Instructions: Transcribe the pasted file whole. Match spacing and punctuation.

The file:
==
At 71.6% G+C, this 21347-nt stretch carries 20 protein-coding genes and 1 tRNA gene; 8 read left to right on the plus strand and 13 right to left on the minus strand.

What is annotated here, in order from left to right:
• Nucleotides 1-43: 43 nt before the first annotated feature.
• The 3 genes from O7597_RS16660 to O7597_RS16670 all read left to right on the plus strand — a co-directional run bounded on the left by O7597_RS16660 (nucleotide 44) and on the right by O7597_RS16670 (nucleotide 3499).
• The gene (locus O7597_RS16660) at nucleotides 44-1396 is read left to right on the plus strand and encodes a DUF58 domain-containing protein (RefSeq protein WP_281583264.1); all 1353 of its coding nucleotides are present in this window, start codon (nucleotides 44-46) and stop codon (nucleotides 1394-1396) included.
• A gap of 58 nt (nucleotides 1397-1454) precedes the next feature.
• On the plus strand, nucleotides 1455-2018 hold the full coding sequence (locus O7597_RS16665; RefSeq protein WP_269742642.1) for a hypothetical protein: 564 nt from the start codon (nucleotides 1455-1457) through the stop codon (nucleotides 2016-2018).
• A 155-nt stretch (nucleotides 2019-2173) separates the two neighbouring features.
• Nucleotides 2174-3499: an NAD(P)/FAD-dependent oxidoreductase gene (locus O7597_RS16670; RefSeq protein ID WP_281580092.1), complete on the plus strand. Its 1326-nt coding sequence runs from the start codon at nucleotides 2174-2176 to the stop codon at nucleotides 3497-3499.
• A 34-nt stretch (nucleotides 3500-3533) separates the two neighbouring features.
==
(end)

At 71.6% G+C, this 21347-nt stretch carries 20 protein-coding genes and 1 tRNA gene; 8 read left to right on the plus strand and 13 right to left on the minus strand.

What is annotated here, in order from left to right:
• Nucleotides 1-43: 43 nt before the first annotated feature.
• The 3 genes from O7597_RS16660 to O7597_RS16670 all read left to right on the plus strand — a co-directional run bounded on the left by O7597_RS16660 (nucleotide 44) and on the right by O7597_RS16670 (nucleotide 3499).
• The gene (locus O7597_RS16660) at nucleotides 44-1396 is read left to right on the plus strand and encodes a DUF58 domain-containing protein (RefSeq protein WP_281583264.1); all 1353 of its coding nucleotides are present in this window, start codon (nucleotides 44-46) and stop codon (nucleotides 1394-1396) included.
• A gap of 58 nt (nucleotides 1397-1454) precedes the next feature.
• On the plus strand, nucleotides 1455-2018 hold the full coding sequence (locus O7597_RS16665; RefSeq protein WP_269742642.1) for a hypothetical protein: 564 nt from the start codon (nucleotides 1455-1457) through the stop codon (nucleotides 2016-2018).
• A 155-nt stretch (nucleotides 2019-2173) separates the two neighbouring features.
• Nucleotides 2174-3499: an NAD(P)/FAD-dependent oxidoreductase gene (locus O7597_RS16670; RefSeq protein ID WP_281580092.1), complete on the plus strand. Its 1326-nt coding sequence runs from the start codon at nucleotides 2174-2176 to the stop codon at nucleotides 3497-3499.
• A 34-nt stretch (nucleotides 3500-3533) separates the two neighbouring features.